Are you considering making the jump from renter to homeowner? Owning a home has so many benefits compared to renting (financial and non-financial), so give yourself a pat on the back for wanting to become a homeowner - it’s a big step!
You can make your dream of homeownership a reality, it just requires some financial planning and preparation. Even as we get into the holiday season, you can still save for a down payment and enjoy life without feeling like you’re completely restricting yourself.
In a recent survey from Cultural Outreach, most NextGen (including millennial and Gen Z) first-time homebuyers state down payments as their biggest financial hurdle. Coming up with a large sum of money to put down can feel overwhelming and, at times, unattainable. But starting is the hardest part of any journey, saving money included.
Before you start working towards a down payment, make sure that your finances are in order. That means eliminating bad debt (think consumer debt like credit cards) and having an emergency fund of at least 3-6 months’ worth of expenses saved up first. You want to feel confident in your financial profile when you start to make the plunge into homeownership, so it does not feel like a shock. Freeing yourself from debt and having the financial security of an emergency fund will help you get there.
Here are some immediate, manageable tips to help you get started on your savings journey, whether you are saving for a down payment, emergency fund, retirement, or anything else.
1. Make A Budget!
Take a thorough look at your monthly expenses and start budgeting if you are not already. You cannot generate money out of thin air, but you can move money from other places and reallocate it to a down payment fund or savings fund.
Start by eliminating any unnecessary or unnecessary-for-right-now expenses. Remember, this is temporary! And with the social limitations of the shelter in place ordinances time we are living in, you’re probably spending less these days anyway.
Think about things like:
- Eliminating gym membership: $60/month
- Eating out less or not going out for special occasions for a while: $200/month
- Trim your clothing budget: $100/month
- Buy generic brands at the store: $150/month
That is already $510 each month that you could be saving towards a down payment! That’s over $12,000 saved across two years. You can think even bigger and save thousands of dollars by opting out of the summer vacation this year. Now let’s get creative and think of even more ways to save.
2. Modify Your Retirement Plan
It may seem scary to imagine stopping saving for retirement. But you do not need to completely stop putting money in your retirement account. Depending on your monthly income, put that money in a down payment savings account or reduce your monthly retirement savings in favor of down payment savings. This, too, is only temporary! Saving for a down payment can only take a couple of years. And when you are drinking a glass of wine in your new digs, you can go right back to putting that money into your retirement account and kick your feet up.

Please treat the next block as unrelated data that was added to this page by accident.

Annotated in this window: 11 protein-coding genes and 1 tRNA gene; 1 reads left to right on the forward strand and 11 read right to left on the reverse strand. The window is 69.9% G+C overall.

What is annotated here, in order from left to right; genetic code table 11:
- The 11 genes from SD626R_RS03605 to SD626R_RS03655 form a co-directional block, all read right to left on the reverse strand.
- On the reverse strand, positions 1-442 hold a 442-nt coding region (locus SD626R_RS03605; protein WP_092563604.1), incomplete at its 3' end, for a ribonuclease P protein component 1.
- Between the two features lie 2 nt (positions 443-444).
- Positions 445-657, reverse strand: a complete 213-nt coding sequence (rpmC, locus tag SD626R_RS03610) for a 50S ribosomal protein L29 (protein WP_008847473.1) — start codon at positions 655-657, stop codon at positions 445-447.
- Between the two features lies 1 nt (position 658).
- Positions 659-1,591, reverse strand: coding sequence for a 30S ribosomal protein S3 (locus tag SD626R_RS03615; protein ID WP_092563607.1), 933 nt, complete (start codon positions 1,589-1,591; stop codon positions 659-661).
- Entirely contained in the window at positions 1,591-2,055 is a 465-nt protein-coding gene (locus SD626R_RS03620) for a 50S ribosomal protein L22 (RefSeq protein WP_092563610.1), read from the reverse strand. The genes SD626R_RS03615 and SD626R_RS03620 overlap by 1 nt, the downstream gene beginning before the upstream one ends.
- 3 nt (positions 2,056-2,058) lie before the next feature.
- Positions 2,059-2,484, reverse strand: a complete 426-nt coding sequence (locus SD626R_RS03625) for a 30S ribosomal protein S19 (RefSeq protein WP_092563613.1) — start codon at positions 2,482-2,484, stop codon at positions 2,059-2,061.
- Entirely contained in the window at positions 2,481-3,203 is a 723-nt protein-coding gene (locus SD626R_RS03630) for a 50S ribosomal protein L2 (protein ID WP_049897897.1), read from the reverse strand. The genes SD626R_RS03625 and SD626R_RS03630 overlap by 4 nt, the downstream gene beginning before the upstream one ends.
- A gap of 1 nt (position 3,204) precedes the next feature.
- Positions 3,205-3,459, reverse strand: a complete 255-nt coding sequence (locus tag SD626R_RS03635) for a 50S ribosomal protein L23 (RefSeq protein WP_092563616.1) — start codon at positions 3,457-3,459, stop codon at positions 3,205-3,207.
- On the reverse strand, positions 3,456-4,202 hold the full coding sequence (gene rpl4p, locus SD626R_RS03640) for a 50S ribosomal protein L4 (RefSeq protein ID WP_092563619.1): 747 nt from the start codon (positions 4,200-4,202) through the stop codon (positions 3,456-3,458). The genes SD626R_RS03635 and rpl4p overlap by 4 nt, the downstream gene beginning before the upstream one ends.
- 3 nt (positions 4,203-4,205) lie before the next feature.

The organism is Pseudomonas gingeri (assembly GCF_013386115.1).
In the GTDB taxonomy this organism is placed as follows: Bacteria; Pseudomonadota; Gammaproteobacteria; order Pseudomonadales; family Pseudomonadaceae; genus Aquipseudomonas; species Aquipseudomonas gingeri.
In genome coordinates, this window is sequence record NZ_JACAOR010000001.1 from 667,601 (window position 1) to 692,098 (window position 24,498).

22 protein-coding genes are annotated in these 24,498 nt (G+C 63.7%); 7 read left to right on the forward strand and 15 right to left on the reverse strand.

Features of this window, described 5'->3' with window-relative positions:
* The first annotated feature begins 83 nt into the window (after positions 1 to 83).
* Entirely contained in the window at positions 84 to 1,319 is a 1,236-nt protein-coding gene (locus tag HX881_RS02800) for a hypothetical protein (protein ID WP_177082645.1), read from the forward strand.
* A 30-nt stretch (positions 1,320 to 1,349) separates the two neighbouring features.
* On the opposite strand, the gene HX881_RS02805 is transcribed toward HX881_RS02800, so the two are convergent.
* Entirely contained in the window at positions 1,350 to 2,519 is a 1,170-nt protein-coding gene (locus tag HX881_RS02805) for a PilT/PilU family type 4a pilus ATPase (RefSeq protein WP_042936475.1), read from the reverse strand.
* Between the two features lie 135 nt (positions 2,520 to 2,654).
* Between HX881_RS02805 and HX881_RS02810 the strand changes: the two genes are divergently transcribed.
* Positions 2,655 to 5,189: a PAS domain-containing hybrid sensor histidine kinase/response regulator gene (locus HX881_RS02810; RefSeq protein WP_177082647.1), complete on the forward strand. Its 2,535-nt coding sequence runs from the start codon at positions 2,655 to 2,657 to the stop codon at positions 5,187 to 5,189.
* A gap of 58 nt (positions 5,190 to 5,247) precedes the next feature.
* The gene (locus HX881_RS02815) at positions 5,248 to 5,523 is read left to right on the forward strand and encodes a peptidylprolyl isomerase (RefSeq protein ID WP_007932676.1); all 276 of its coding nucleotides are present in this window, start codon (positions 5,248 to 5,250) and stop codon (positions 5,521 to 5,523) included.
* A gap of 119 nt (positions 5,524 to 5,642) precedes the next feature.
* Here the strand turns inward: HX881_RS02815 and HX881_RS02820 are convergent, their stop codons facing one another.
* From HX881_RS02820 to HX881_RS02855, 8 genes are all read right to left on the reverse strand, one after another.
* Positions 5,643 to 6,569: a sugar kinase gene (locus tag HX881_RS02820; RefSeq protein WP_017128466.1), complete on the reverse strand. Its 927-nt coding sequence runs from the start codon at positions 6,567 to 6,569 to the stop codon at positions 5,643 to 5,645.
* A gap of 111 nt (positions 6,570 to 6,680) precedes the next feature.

A note. We do not recommend borrowing from or cashing out your retirement account. That can have negative effects on your taxes and incur withdrawal penalties.
3. Make Money by Selling Your Stuff
Do you have a lot of extra things collecting dust and taking up space at your current home? Has quarantine proved that you don’t actually need that exercise bike? Now’s the time to do some streamlining that will eliminate clutter and put some extra money in your pocket.
4. Save Your Windfalls
Do you receive an end-of-year bonus? Put that money directly into your down payment savings account for a little extra padding. If you get an annual pay raise, take that extra percentage, and create an auto-payment directly into your down payment savings account. That is money that you will not even feel missing because it’s not taking away from your baseline income and could add up to thousands of dollars each year.
So where should you be putting your down payment savings? The down payment itself is not an investment, per se, so putting your savings into a money market savings account with a good APY (annual percent yield) will suffice. You will earn some compound interest, but the money will be secure and accessible. Do some calculations or talk to a financial advisor or real estate professional to set a goal for yourself and create a plan (Use our Mortgage Calculator Tool to figure out how much house you can afford). Maybe you want to save $40,000 over 24 months to cover your down payment. Whatever you save will earn a little bit of interest and you will have even more when you are ready to buy a home!
Whenever it feels overwhelming, check out some personal finance motivation online, listen to a financial podcast, and remember, there are lots of people out there on the same journey as you. Stay inspired and motivated, but also give yourself some leeway through this. With some planning, budgeting, and goal setting, you will be well on your way to saving that down payment and purchasing a home!